Learn about how humanists approach life’s big questions
Humanism is a non-religious, ethical world view shared by millions of people around the world. Humanists believe that this life is the only life we have, that the universe is a natural phenomenon with no supernatural side, and that we can live ethical and fulfilling lives on the basis of reason and humanity.
However, there is widespread misunderstanding about what it means to be a humanist or to live a life without a religion. On this course you will learn more about humanist beliefs and values, and discover how humanists attempt to answer life’s big questions.
Recommended for learners age 16+
This course is suitable for anyone looking to develop their understanding of humanism. It will particularly appeal to those with a passion for exploring life’s big questions. It will also be of value to teachers and other educators wanting to develop their subject knowledge about non-religious beliefs, and to sixth-form students looking to prepare themselves for a degree in the humanities.
If you are interested in human stories, you might also be interested in our other online course Humanist Lives, in which you’ll have the opportunity to meet humanists from around the world and learn about what it means to be a humanist in the 21st century.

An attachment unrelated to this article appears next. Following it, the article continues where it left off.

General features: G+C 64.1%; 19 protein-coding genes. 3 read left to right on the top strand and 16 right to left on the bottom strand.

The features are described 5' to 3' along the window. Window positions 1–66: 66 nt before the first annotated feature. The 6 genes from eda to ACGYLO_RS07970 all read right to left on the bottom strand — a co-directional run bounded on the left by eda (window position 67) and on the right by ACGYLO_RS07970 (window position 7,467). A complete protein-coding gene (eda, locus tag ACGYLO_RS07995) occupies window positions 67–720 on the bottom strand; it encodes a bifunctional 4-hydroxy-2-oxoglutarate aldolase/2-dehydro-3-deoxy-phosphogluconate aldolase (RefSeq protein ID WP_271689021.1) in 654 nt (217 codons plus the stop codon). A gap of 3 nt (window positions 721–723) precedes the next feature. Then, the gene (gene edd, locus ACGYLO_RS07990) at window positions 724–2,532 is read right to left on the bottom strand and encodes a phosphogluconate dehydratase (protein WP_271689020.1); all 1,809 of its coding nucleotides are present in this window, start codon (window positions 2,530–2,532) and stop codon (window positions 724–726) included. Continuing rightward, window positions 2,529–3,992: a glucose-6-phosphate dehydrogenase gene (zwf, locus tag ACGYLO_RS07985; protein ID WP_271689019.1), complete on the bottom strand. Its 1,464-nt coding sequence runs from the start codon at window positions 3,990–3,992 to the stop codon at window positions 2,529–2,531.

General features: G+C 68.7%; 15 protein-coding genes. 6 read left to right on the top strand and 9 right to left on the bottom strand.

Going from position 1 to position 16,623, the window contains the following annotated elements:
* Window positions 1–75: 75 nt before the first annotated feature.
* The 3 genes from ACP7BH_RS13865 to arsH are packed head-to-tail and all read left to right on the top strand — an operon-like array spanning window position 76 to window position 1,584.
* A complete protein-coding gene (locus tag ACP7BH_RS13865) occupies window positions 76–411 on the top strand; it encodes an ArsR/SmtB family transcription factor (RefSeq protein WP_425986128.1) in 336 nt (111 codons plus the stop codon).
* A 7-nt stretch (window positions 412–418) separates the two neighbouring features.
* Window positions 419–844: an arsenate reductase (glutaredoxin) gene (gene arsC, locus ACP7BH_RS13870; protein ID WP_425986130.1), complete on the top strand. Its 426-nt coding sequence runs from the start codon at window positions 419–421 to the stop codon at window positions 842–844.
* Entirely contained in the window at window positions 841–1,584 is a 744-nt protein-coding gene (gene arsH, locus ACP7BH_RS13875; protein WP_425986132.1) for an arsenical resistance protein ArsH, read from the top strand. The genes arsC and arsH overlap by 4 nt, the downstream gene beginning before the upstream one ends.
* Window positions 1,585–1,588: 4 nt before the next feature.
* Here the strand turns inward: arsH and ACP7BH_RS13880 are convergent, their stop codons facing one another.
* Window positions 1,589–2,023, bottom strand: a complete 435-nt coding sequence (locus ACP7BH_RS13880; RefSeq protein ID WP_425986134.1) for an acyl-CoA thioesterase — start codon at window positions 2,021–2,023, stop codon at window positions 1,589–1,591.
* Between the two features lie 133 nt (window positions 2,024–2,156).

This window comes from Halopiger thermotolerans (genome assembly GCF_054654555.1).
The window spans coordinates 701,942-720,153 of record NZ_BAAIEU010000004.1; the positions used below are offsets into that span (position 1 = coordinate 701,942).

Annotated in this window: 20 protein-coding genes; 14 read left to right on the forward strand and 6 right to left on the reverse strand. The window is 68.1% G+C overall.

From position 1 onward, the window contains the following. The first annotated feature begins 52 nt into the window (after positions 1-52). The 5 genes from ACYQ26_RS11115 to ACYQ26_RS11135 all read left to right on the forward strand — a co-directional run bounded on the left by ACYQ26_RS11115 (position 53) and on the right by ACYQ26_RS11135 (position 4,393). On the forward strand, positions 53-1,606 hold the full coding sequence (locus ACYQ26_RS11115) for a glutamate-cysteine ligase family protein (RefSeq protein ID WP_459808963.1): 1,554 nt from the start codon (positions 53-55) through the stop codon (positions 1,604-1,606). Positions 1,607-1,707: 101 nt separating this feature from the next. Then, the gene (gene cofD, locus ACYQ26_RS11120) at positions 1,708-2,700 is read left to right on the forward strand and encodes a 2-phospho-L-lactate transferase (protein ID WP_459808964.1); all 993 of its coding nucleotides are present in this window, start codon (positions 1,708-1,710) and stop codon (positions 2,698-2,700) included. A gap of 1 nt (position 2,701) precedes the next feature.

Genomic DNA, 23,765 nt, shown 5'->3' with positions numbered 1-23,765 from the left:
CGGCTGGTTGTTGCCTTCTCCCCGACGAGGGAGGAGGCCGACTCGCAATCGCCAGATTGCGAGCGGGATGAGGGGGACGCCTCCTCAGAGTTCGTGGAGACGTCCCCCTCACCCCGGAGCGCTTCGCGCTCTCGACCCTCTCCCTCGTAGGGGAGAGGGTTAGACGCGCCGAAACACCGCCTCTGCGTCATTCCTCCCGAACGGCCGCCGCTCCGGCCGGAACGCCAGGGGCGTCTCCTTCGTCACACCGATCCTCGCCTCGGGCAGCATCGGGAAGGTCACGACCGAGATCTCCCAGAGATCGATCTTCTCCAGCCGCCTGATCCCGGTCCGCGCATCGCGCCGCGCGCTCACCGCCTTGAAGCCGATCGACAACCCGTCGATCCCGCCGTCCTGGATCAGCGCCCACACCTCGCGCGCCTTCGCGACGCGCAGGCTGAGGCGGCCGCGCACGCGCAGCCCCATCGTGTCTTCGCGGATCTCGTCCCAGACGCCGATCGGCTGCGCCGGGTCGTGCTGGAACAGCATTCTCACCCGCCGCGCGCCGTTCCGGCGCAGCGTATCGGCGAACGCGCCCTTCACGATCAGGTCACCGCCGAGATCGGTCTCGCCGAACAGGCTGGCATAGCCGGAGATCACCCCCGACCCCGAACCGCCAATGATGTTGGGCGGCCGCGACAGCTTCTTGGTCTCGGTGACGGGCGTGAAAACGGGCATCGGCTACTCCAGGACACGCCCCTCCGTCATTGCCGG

Alathea is taking this course right now, spending 4 hours a week on it and found the course difficulty to be easy.
The course focuses on modern humanism as a philosophical approach to life and ethics which does not rely on religious belief, rather than looking at the history of humanism. The mixture of articles and lectures from different sources led to repetition. I found the amount of time needed to watch/read the various modules was out of proportion to the amount learnt. Halfway into the second week, I bought myself a book on humanism (by one of the authors cited in the course) and found it more interesting, and more informative, than the course. For me, a six-week course is far too long to spend "studying" the issues involved in humanism.
There was no input from the course educators, which didn't help.
Anonymous completed this course.
A broadly-based approach to a big subject!
Lots of contributors (including the Chief Executive Officer of Humanists UK, Andrew Copson) and a mixture of short "essay" type contributions and short video sequences. Each week's work is introduced by Sandi Toksvig whose cheerful and sensible approach must have put many a newcomer to godlessness at their ease.
Each week course students are invited to submit comments, also to comment on those comments: very healthy.
I find it hard to fault this material, but then am a humanist from about 50 years ago.